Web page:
According to current estimates, 44% of the 64 million adults in the United States with hypertension did not have their condition controlled in 2014. In 2014, the Eighth Joint National Committee released its first updated guidelines on hypertension since 2003. Several important changes were made from the earlier guideline, including recommendations to focus on diastolic rather than systolic blood pressure (BP) for adults younger than 60 and setting more conservative BP goals for adults aged 60 and older (150/90 mm Hg) as well as for patients with diabetes or chronic kidney disease (140/90 mm Hg).

Estimating Cost Effectiveness

“Few analyses have examined the health benefits and cost-effectiveness of treating hypertension in the U.S.,” says Andrew E. Moran, MD, MPH. To address this research gap, Dr. Moran and colleagues published a study in the New England Journal of Medicine that sought to estimate the incremental health gains and cost-effectiveness of implementing the strongest recommendations for hypertension therapy in the 2014 guidelines among adults.

Using the Cardiovascular Disease Policy Model, the study team simulated drug-treatment and monitoring costs, costs averted for the treatment of cardiovascular disease (CVD), and quality-adjusted life-years gained by treating previously untreated adults between the ages of 35 and 74 from 2014 through 2024. “Our model pulled together data from many studies to quantify the value of treating hypertension,” adds Dr. Moran. “This information is important for policy-makers and physicians to determine if controlling hypertension is a worthwhile investment.”


Big Rewards for Achieving Goals

The study found that, on average, about 860,000 people with existing CVD and hypertension who are not being treated with antihypertensive medications would be eligible for secondary prevention every year from 2014 through 2024. Full implementation of the new hypertension guidelines would result in approximately 56,000 fewer cardiovascular events and 13,000 fewer deaths from cardiovascular causes annually, which in turn would result in overall cost savings (Table).

According to the study projections, treatment of men or women with existing CVD or men with stage 2 hypertension but without CVD would still be cost-saving even if strategies to increase medication adherence doubled treatment costs. The treatment of stage 1 hypertension was cost-effective for all men and women between the ages of 45 and 74 years (Figure). However, treating women between the ages of 35 and 44 years with stage 1 hypertension but without CVD had intermediate or low cost effectiveness.

“Our model predicted that achieving the hypertension treatment goals outlined in the 2014 guidelines would be cost-saving because it will reduce mortality and morbidity from CVD in hypertensive patients who were previously untreated,” Dr. Moran says. “By controlling high blood pressure, we can have a significant impact on improving overall health, while at the same time, saving money.”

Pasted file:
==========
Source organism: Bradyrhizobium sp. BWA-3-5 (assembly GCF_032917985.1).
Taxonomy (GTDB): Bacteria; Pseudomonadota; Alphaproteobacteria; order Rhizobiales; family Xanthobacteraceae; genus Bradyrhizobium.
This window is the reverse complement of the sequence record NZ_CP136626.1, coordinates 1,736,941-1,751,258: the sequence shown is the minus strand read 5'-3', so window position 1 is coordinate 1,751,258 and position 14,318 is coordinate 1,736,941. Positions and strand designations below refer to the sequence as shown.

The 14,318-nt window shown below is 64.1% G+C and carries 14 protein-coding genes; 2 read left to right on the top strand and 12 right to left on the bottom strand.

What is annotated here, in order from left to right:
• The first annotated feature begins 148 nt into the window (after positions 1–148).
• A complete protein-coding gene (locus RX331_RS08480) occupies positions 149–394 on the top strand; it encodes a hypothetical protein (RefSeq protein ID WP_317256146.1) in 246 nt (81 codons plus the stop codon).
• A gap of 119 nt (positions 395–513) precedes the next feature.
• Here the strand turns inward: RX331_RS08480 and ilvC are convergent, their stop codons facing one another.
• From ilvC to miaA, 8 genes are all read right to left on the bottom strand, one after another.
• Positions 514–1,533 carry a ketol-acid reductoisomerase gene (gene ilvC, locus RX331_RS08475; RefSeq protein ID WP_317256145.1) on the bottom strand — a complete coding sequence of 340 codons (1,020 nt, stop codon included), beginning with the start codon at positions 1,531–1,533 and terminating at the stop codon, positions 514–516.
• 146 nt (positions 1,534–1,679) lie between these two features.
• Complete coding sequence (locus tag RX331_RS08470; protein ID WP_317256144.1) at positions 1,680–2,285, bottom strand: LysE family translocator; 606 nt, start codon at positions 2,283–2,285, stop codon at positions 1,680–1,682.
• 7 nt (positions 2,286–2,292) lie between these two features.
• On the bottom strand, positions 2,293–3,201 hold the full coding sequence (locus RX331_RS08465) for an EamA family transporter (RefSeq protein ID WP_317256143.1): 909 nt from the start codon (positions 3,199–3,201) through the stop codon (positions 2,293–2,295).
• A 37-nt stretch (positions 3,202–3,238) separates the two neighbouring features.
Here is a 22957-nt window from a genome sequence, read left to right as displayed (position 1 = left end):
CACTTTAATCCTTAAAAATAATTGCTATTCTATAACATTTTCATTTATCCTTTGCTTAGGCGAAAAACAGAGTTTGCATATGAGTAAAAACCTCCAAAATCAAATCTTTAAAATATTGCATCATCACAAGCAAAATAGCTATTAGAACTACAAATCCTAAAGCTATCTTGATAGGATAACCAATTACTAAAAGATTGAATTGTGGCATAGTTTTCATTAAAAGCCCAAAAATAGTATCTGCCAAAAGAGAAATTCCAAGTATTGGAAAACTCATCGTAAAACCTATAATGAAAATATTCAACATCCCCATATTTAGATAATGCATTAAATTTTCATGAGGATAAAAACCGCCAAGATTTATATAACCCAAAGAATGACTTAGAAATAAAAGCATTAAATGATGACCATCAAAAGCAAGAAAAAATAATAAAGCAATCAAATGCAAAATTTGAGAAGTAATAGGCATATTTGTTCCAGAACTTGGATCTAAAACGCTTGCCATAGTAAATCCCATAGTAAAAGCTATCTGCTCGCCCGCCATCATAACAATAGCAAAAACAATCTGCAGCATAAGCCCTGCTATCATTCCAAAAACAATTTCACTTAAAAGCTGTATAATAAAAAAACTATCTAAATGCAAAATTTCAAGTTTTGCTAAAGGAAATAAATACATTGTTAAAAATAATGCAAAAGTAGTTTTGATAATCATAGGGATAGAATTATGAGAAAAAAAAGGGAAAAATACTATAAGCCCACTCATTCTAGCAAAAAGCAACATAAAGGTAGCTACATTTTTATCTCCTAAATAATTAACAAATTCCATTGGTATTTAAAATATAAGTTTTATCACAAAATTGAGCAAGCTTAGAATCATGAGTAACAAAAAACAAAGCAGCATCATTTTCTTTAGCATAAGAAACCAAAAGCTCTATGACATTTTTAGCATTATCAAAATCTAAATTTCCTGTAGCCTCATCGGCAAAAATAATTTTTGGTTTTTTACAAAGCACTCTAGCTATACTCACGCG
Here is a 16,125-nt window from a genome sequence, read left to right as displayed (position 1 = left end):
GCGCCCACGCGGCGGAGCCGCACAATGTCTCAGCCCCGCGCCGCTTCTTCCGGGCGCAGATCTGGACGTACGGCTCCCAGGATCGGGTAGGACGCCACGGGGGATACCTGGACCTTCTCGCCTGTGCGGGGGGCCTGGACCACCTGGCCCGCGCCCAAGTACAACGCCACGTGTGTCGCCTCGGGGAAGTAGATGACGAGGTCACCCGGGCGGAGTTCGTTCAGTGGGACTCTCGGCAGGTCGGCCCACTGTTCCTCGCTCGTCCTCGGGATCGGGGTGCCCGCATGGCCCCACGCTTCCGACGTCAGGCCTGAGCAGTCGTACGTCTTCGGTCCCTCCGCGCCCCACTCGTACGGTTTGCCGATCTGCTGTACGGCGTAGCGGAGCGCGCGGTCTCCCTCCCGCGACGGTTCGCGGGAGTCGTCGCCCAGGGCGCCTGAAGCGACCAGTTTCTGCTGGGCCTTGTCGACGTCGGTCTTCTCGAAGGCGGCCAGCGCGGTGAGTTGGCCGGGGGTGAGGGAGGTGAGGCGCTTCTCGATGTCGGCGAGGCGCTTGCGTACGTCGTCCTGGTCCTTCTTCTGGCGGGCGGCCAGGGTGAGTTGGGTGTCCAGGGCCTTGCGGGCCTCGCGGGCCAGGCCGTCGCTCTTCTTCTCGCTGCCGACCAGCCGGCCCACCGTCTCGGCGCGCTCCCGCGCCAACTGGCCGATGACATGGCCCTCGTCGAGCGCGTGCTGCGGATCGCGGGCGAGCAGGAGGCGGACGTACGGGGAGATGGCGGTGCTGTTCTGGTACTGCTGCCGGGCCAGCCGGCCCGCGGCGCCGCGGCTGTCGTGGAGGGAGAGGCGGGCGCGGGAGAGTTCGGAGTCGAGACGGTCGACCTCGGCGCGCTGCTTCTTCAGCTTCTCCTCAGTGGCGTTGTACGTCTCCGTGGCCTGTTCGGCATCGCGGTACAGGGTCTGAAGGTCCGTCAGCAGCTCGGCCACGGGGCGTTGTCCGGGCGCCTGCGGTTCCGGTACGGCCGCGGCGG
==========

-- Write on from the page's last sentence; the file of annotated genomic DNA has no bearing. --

Significant Implications

The study results imply that it is important to invest in strategies to reduce the burden of hypertension, including more frequent office visits, home BP monitoring, pharmacist interventions, and sustained efforts to improve adherence. The study notes that these actions may add substantial value, even if they require an additional annual investment of up to $1,230 per patient in men with CVD, $600 in men with stage 2 hypertension without CVD, and $650 in women with CVD.

“We need to focus our efforts on motivating patients to take measures to lower their BP,” Dr. Moran says. “Hypertension is often asymptomatic for years, so it’s important to make sure patients understand that they need to adhere to their medication regimens as prescribed in order to reap the long-term benefits. Taking a team approach—including physicians, nurses, pharmacists, and others—is critical to enhancing the traditional approach to hypertension management. Many patients need a support system in place in order to adhere to their medications.”

Despite the gains that have been made in caring for hypertension, there are still about 28 million adults who have uncontrolled hypertension. “Treating hypertension has become a national priority, but we need more data on how best to manage older patients,” says Dr. Moran. “Our study also suggested that treating women younger than 60 with stage 1 hypertension provided the least value, but this finding might change if our projections accounted for the effects of high BP over several decades. With more research in these areas, there is hope that we can learn more about the value of improving the use of guideline-recommended therapies for hypertension.”